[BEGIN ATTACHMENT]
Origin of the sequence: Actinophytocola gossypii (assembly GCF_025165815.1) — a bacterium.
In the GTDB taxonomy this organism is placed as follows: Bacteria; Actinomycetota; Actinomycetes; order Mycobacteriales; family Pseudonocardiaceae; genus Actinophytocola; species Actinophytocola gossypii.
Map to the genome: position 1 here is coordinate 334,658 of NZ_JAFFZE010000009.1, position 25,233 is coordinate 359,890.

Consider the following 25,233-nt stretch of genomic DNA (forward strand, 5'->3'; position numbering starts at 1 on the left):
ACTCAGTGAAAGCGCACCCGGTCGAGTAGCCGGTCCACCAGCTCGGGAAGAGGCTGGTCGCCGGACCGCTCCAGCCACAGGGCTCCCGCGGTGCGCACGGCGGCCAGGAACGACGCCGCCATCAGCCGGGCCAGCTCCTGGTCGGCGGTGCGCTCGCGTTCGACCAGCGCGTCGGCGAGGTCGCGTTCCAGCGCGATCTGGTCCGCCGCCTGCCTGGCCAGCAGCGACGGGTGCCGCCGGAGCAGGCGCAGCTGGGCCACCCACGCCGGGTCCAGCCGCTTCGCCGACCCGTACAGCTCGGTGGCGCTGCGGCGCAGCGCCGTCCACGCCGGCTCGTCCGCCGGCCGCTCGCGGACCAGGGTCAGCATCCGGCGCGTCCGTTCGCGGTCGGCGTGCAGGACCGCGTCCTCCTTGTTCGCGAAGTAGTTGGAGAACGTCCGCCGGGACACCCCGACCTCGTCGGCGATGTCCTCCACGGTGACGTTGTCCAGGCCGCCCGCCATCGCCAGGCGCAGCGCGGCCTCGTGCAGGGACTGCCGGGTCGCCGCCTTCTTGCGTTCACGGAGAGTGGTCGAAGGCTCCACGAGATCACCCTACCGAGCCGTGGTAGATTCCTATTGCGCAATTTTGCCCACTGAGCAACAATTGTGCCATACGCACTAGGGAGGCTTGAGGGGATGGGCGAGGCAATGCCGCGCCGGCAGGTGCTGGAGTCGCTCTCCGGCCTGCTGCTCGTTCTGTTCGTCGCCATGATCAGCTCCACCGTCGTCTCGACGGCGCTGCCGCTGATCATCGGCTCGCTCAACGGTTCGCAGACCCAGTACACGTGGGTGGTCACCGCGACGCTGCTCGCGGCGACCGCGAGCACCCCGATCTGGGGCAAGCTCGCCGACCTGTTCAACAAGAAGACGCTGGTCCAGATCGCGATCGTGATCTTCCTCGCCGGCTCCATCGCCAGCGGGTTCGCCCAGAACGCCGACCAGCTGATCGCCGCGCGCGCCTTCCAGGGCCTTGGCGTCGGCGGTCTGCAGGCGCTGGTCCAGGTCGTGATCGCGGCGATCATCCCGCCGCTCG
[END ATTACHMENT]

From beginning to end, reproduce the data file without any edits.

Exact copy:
Origin of the sequence: Actinophytocola gossypii (assembly GCF_025165815.1) — a bacterium.
In the GTDB taxonomy this organism is placed as follows: Bacteria; Actinomycetota; Actinomycetes; order Mycobacteriales; family Pseudonocardiaceae; genus Actinophytocola; species Actinophytocola gossypii.
Map to the genome: position 1 here is coordinate 334,658 of NZ_JAFFZE010000009.1, position 25,233 is coordinate 359,890.

Consider the following 25,233-nt stretch of genomic DNA (forward strand, 5'->3'; position numbering starts at 1 on the left):
ACTCAGTGAAAGCGCACCCGGTCGAGTAGCCGGTCCACCAGCTCGGGAAGAGGCTGGTCGCCGGACCGCTCCAGCCACAGGGCTCCCGCGGTGCGCACGGCGGCCAGGAACGACGCCGCCATCAGCCGGGCCAGCTCCTGGTCGGCGGTGCGCTCGCGTTCGACCAGCGCGTCGGCGAGGTCGCGTTCCAGCGCGATCTGGTCCGCCGCCTGCCTGGCCAGCAGCGACGGGTGCCGCCGGAGCAGGCGCAGCTGGGCCACCCACGCCGGGTCCAGCCGCTTCGCCGACCCGTACAGCTCGGTGGCGCTGCGGCGCAGCGCCGTCCACGCCGGCTCGTCCGCCGGCCGCTCGCGGACCAGGGTCAGCATCCGGCGCGTCCGTTCGCGGTCGGCGTGCAGGACCGCGTCCTCCTTGTTCGCGAAGTAGTTGGAGAACGTCCGCCGGGACACCCCGACCTCGTCGGCGATGTCCTCCACGGTGACGTTGTCCAGGCCGCCCGCCATCGCCAGGCGCAGCGCGGCCTCGTGCAGGGACTGCCGGGTCGCCGCCTTCTTGCGTTCACGGAGAGTGGTCGAAGGCTCCACGAGATCACCCTACCGAGCCGTGGTAGATTCCTATTGCGCAATTTTGCCCACTGAGCAACAATTGTGCCATACGCACTAGGGAGGCTTGAGGGGATGGGCGAGGCAATGCCGCGCCGGCAGGTGCTGGAGTCGCTCTCCGGCCTGCTGCTCGTTCTGTTCGTCGCCATGATCAGCTCCACCGTCGTCTCGACGGCGCTGCCGCTGATCATCGGCTCGCTCAACGGTTCGCAGACCCAGTACACGTGGGTGGTCACCGCGACGCTGCTCGCGGCGACCGCGAGCACCCCGATCTGGGGCAAGCTCGCCGACCTGTTCAACAAGAAGACGCTGGTCCAGATCGCGATCGTGATCTTCCTCGCCGGCTCCATCGCCAGCGGGTTCGCCCAGAACGCCGACCAGCTGATCGCCGCGCGCGCCTTCCAGGGCCTTGGCGTCGGCGGTCTGCAGGCGCTGGTCCAGGTCGTGATCGCGGCGATCATCCCGCCGCTCG